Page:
All of the grand challenges facing humanity – ranging from healthcare to cybersecurity to environmental resilience – have this in common: Solving them will require increasingly sophisticated connections between the cyber and physical worlds. But the need to unleash the Internet of Things and harness big data is so urgent, it is outpacing the nation’s ability to prepare researchers with the skills and experience to solve large-scale, societal problems.
The University of Virginia School of Engineering’s Link Lab, a center of excellence in cyber-physical systems research and education, is developing a new program to train graduate students to make discoveries associated with cyber and the Internet of Things, then translate that knowledge into new technologies, products and services. The Link Lab has earned a $3 million National Science Foundation grant to create the training program, which is expected to become a national model for graduate education in cyber-physical systems.
“Cyber-physical systems have the potential to transform the economy and world,” said Jack Stankovic, Link Lab director, BP America Professor of Computer Science and co-chair of the National Academies of Sciences, Engineering and Medicine’s Committee on 21st Century Cyber-Physical Systems Education. Stankovic was co-author of the committee's 2016 report that concluded a three-year study of the need for better training in the field.
“While cyber-physical systems as a discipline and technology enabler has evolved tremendously over the past decade, current training for graduate students does not sufficiently prepare them for either fundamental discovery or innovation, or for effective translation and application development,” Stankovic said. “U.S. companies indicate they have a critical need for trained cyber-physical systems personnel to develop new products and services.”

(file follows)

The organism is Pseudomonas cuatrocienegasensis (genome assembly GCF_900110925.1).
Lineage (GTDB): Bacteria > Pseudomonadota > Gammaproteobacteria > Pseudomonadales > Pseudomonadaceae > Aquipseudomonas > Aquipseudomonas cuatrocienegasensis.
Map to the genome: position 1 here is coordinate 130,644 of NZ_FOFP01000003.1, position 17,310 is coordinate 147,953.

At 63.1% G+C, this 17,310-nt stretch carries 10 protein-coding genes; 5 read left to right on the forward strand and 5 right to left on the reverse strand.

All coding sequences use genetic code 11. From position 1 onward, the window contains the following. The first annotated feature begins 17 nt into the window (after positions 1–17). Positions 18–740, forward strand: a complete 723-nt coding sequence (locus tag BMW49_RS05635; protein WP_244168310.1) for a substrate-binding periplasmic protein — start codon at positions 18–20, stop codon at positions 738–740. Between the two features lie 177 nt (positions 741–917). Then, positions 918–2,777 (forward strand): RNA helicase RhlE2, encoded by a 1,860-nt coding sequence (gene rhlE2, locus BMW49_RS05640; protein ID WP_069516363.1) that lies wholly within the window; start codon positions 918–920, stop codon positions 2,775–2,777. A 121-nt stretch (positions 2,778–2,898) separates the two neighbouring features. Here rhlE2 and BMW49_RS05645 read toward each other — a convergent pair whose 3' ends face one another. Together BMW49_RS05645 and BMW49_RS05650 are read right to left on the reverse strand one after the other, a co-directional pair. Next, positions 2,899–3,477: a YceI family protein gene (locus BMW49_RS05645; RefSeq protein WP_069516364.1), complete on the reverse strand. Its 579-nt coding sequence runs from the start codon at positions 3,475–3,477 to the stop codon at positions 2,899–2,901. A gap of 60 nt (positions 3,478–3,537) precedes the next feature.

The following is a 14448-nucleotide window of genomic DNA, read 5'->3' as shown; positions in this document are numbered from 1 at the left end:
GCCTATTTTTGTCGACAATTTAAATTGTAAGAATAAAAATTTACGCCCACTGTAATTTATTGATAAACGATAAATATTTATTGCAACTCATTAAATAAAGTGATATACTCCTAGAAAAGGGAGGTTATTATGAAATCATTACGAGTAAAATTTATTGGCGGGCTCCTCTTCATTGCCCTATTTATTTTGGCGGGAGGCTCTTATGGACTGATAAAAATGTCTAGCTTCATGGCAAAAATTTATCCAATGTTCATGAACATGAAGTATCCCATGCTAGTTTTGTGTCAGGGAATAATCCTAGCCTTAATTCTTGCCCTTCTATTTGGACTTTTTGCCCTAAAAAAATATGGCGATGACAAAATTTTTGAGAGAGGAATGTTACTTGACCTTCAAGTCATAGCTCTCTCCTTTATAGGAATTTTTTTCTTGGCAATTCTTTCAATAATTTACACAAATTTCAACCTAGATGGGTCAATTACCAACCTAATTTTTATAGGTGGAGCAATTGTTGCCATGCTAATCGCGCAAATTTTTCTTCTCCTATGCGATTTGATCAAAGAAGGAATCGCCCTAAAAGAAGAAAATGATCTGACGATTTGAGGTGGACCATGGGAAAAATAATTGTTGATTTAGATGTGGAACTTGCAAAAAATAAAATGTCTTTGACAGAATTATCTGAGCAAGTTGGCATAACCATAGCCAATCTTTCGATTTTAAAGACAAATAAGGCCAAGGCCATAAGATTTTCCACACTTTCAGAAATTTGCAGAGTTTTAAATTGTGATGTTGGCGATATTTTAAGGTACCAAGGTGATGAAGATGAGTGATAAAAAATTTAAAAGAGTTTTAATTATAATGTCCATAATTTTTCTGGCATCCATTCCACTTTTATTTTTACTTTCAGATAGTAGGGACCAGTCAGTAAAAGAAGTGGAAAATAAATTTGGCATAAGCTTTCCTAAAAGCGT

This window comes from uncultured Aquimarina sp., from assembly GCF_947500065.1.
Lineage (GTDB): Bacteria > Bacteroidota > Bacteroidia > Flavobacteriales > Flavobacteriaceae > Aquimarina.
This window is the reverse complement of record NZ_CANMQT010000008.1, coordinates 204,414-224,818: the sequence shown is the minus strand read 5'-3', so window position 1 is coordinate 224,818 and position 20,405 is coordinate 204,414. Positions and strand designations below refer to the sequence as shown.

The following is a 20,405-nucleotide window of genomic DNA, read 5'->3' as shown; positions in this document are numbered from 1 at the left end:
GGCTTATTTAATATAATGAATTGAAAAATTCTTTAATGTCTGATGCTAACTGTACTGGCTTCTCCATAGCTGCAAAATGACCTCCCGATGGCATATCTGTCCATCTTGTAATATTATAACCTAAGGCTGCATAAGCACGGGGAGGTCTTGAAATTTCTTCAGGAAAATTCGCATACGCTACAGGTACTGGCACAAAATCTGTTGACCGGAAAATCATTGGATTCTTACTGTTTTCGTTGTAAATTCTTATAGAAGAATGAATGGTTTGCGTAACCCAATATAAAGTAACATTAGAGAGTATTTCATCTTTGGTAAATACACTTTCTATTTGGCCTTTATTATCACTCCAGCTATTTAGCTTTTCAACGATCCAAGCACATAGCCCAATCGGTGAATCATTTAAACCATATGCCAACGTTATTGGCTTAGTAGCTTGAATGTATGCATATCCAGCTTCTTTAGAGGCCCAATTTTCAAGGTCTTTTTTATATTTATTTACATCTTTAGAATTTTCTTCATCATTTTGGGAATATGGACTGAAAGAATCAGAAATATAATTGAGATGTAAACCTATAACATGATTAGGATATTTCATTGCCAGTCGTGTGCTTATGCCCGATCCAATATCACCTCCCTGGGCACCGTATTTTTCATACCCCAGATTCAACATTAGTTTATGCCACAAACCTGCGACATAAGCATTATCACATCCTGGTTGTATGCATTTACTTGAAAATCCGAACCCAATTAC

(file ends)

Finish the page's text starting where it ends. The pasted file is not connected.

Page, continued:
The Link Lab’s training program will be designed to support Ph.D. students performing cyber-physical systems research, and to provide an option for graduate students in other disciplines to seek a cyber-physical systems concentration. A new curriculum is intended to emphasize hands-on learning; research on real-world, multidisciplinary problems that could benefit from a cyber-physical systems approach; and professional development. In addition, plans include establishing an 18-month master’s degree in cyber-physical systems. New degree programs require review and approval from the University and the State Council of Higher Education for Virginia.
“We intend to emphasize convergence activities as part of their training,” Stankovic said. “Cyber-physical systems is inherently multidisciplinary, with multiple engineering and computer disciplines brought to bear in developing new technologies and addressing grand challenges. Our graduate students will have opportunities to collaborate, embed in labs and workplaces, and manage the deployment of new technologies.”
The program also will focus on recruiting, mentoring and training women and students from backgrounds that are traditionally underrepresented in engineering. Executive Dean Pamela M. Norris said UVA Engineering’s new graduate training program is directly aligned with the recommendations in the 2008 National Academy of Engineering report Changing the Conversation: Messages for Improving Public Understanding of Engineering, which urged that attracting a more diverse pool of engineering talent will require granting students’ wishes to develop knowledge and technologies that will make a difference in the world and improve people’s lives.
“We see the evidence every day that this approach works, through our mission to make the world a better place and our core value that diversity is excellence,” Norris said. “The result is that UVA Engineering is a top destination for women students - particularly women in computing and cyber fields - and the number of students from other underrepresented populations who choose our school for undergraduate and graduate studies continues to increase.